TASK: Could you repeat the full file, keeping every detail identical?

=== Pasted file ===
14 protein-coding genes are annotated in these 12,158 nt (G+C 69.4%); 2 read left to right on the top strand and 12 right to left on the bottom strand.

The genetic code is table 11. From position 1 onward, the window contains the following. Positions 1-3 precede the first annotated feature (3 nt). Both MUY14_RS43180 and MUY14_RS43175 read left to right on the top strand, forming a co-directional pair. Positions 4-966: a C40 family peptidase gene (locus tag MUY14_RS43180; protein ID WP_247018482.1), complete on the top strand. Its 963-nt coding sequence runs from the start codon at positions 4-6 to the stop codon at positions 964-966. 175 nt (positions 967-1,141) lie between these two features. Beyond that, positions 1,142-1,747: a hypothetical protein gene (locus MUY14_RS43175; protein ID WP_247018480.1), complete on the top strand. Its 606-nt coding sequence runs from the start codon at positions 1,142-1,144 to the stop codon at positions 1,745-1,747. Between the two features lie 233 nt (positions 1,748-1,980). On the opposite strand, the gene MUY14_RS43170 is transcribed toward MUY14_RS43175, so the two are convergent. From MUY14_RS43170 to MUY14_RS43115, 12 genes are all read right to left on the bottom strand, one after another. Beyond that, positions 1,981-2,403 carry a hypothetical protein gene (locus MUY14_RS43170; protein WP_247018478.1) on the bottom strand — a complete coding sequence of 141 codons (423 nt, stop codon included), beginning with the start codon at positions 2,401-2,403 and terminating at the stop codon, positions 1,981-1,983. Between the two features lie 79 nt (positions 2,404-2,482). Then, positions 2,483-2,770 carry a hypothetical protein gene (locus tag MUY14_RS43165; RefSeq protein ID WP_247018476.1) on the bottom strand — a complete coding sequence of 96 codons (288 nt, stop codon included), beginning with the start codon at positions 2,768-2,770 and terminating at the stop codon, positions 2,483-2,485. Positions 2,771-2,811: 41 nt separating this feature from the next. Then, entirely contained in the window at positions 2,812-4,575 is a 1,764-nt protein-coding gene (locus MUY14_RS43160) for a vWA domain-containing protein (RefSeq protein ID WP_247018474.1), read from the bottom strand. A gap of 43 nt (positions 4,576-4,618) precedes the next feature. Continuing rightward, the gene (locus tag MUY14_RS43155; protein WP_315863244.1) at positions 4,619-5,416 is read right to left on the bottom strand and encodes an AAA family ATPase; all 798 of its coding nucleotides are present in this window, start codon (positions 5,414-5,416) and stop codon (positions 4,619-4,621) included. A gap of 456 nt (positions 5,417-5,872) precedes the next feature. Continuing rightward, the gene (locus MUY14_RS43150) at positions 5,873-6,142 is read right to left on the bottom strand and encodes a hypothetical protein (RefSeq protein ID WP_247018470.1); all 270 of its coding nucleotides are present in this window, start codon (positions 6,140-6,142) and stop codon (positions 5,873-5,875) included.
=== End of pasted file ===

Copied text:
14 protein-coding genes are annotated in these 12,158 nt (G+C 69.4%); 2 read left to right on the top strand and 12 right to left on the bottom strand.

The genetic code is table 11. From position 1 onward, the window contains the following. Positions 1-3 precede the first annotated feature (3 nt). Both MUY14_RS43180 and MUY14_RS43175 read left to right on the top strand, forming a co-directional pair. Positions 4-966: a C40 family peptidase gene (locus tag MUY14_RS43180; protein ID WP_247018482.1), complete on the top strand. Its 963-nt coding sequence runs from the start codon at positions 4-6 to the stop codon at positions 964-966. 175 nt (positions 967-1,141) lie between these two features. Beyond that, positions 1,142-1,747: a hypothetical protein gene (locus MUY14_RS43175; protein ID WP_247018480.1), complete on the top strand. Its 606-nt coding sequence runs from the start codon at positions 1,142-1,144 to the stop codon at positions 1,745-1,747. Between the two features lie 233 nt (positions 1,748-1,980). On the opposite strand, the gene MUY14_RS43170 is transcribed toward MUY14_RS43175, so the two are convergent. From MUY14_RS43170 to MUY14_RS43115, 12 genes are all read right to left on the bottom strand, one after another. Beyond that, positions 1,981-2,403 carry a hypothetical protein gene (locus MUY14_RS43170; protein WP_247018478.1) on the bottom strand — a complete coding sequence of 141 codons (423 nt, stop codon included), beginning with the start codon at positions 2,401-2,403 and terminating at the stop codon, positions 1,981-1,983. Between the two features lie 79 nt (positions 2,404-2,482). Then, positions 2,483-2,770 carry a hypothetical protein gene (locus tag MUY14_RS43165; RefSeq protein ID WP_247018476.1) on the bottom strand — a complete coding sequence of 96 codons (288 nt, stop codon included), beginning with the start codon at positions 2,768-2,770 and terminating at the stop codon, positions 2,483-2,485. Positions 2,771-2,811: 41 nt separating this feature from the next. Then, entirely contained in the window at positions 2,812-4,575 is a 1,764-nt protein-coding gene (locus MUY14_RS43160) for a vWA domain-containing protein (RefSeq protein ID WP_247018474.1), read from the bottom strand. A gap of 43 nt (positions 4,576-4,618) precedes the next feature. Continuing rightward, the gene (locus tag MUY14_RS43155; protein WP_315863244.1) at positions 4,619-5,416 is read right to left on the bottom strand and encodes an AAA family ATPase; all 798 of its coding nucleotides are present in this window, start codon (positions 5,414-5,416) and stop codon (positions 4,619-4,621) included. A gap of 456 nt (positions 5,417-5,872) precedes the next feature. Continuing rightward, the gene (locus MUY14_RS43150) at positions 5,873-6,142 is read right to left on the bottom strand and encodes a hypothetical protein (RefSeq protein ID WP_247018470.1); all 270 of its coding nucleotides are present in this window, start codon (positions 6,140-6,142) and stop codon (positions 5,873-5,875) included.